Lots to talk about in the Labor & Employment world!  The Massachusetts Pregnant Workers Fairness Act went into effect on April 1, 2018, imposing stricter non-discrimination rules on employers of pregnant workers. The U.S. Department of Labor launched the Payroll Audit Independent Determination program, which encourages employers to self-report wage and hour violations. The Sixth Circuit issued a decision in EEOC v. R.G. & R.G. Harris Funeral Homes, holding that transgendered employees are protected under Title VII, even mounted against an employer’s religious objections under the Religious Freedom Restoration Act.  The Commonwealth of Massachusetts lost a step in the legal challenge to the contraceptive mandate exemptions in the Affordable Care Act, on the grounds that it did not have standing to assert the relief it sought. Still on the federal landscape, Congress added an amendment to the FLSA in the recent omnibus budget bill, providing that an employer may not keep tips received by its employees for any purpose. The Supreme Court issued an important ruling holding that service advisors are exempt from the FLSA’s overtime requirements and rejecting the principle that FLSA exemptions should be narrowly construed.   The State of Washington followed suit with many other states, including California, New York, and Massachusetts, becoming the most recent state to add an updated Equal Pay Act, and a “Ban the Box” law.  In the wake of the #MeToo movement, Washington also barred nondisclosure agreements in sexual harassment suits.  As always, stay tuned for further updates and more details on these developments which we will be covering more extensively here in the coming weeks, including a post on the Massachusetts Pay Equity Act coming up later this week.

Finally, there’s still time! Don’t forget to register to attend our Fourth Annual Employment Law Summit on April 19.

The U.S. Court of Appeals for the Sixth Circuit ruled on March 7 that employer R.G. & G.R. Harris Funeral Homes unlawfully discriminated on the basis of sex when it fired a transgender employee after she informed the company that she would begin presenting consistent with her gender identity.  In so doing, the court emphatically rejected the employer’s defense invoking religious liberty to discriminate on the basis of sex and other protected minorities.  On the heels of the Second Circuit’s decision in Zarda v. Altitude Express, this case represents a further affirmation that existing civil rights laws protect LGBTQ employees from both gender identity and sexual orientation discrimination.

Continue Reading Sixth Circuit Delivers One-Two Punch Knocking Out Transgender Discrimination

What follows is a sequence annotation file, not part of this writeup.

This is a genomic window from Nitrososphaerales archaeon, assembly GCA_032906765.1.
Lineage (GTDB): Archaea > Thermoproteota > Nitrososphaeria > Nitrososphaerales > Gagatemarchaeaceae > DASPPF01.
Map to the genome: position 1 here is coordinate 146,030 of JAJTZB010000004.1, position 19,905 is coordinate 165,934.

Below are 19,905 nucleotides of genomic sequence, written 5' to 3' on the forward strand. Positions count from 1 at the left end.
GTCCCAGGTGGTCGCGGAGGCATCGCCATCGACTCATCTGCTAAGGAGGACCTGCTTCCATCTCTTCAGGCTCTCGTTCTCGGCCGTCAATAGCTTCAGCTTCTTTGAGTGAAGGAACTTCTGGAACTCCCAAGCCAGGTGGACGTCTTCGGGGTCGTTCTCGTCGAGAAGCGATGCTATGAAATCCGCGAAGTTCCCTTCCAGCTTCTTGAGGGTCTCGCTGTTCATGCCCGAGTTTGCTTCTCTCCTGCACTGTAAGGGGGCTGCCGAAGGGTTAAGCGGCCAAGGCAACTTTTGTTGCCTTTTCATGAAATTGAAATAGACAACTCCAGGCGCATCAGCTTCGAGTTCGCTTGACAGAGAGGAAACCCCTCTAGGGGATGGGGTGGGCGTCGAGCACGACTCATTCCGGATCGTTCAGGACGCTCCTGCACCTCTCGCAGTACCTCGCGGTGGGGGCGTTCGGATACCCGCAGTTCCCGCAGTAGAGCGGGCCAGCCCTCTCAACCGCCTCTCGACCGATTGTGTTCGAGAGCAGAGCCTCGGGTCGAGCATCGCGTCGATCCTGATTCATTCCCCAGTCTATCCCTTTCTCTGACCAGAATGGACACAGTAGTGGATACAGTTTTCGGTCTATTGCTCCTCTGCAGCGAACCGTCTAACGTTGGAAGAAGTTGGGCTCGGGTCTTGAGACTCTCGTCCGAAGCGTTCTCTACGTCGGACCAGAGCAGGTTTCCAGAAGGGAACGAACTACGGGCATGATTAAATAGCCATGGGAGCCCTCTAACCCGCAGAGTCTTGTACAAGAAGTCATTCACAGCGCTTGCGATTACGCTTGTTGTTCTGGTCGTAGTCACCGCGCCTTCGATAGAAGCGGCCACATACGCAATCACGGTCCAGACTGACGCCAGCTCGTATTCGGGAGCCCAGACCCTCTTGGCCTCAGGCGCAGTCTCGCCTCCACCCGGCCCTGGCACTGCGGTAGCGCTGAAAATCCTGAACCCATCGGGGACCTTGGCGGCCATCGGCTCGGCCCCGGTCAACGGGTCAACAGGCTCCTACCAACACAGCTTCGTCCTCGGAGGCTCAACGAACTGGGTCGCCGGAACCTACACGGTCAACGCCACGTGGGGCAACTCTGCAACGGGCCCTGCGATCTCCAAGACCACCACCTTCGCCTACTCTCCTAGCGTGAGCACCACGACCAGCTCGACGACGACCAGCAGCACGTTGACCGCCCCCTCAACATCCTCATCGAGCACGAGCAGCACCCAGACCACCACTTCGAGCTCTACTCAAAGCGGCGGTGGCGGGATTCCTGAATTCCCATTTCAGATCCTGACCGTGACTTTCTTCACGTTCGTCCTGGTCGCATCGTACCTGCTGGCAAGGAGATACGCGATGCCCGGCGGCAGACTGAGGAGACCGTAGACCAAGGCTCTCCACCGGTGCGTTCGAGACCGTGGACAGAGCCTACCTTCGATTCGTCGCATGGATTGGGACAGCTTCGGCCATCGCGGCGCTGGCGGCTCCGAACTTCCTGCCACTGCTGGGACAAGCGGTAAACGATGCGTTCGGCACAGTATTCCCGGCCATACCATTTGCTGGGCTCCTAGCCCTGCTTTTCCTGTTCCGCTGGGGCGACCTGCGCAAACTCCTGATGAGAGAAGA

As reported by our sister blog, ADR: Advice from the Trenches, the Sixth Circuit determined that an employer’s notice of its mandatory arbitration policy — without more to secure the employee’s knowing assent to this employment term — is not enough to compel arbitration. While this only applies in the Sixth Circuit (for now), it’s an important development in this area of the law.

As we enter the holiday season, we gather around the bubbler to sing about a few of our favorite (and not so favorite) things in the world of employment and labor law.  Unfortunately, they’re not as sanguine as raindrops on roses or whiskers on kittens…

Some retail employers will be on Santa’s naughty list after the Sixth Circuit found that sales employees paid on a 100% commission or draw basis cannot be required to repay outstanding draws after termination of employment.  The Senate decked the halls of the NLRB by confirming a new General Counsel, who will serve a critical policy role and is expected to move away from enforcement of the NLRB’s broadened joint-employer standard.   This could be the last Christmas employees have to visit EEOC offices in person to file discrimination charges after the EEOC launched a new online portal, putting employers on alert of the possibility of increased charge filings in 2018.  It’s a wonderful Christmas time for minimum wage workers in Montgomery County, Maryland, in DC’s metro area, who joined the small but growing ranks of jurisdictions increasing its minimum wage to $15.00 per hour beginning in 2021. Retail employees in New York might get a silent night away from work thanks to new employee scheduling regulations proposed by the New York State Labor Department that will limit “just in time” or “on call” scheduling and require additional pay for employees scheduled on short notice.  While California employers may have longer than 8 nights, they don’t have quite a month to prepare for new regulations that will take effect January 1, 2018, which expressly prohibit employers from inquiring about an applicant’s criminal history prior to a conditional offer of employment.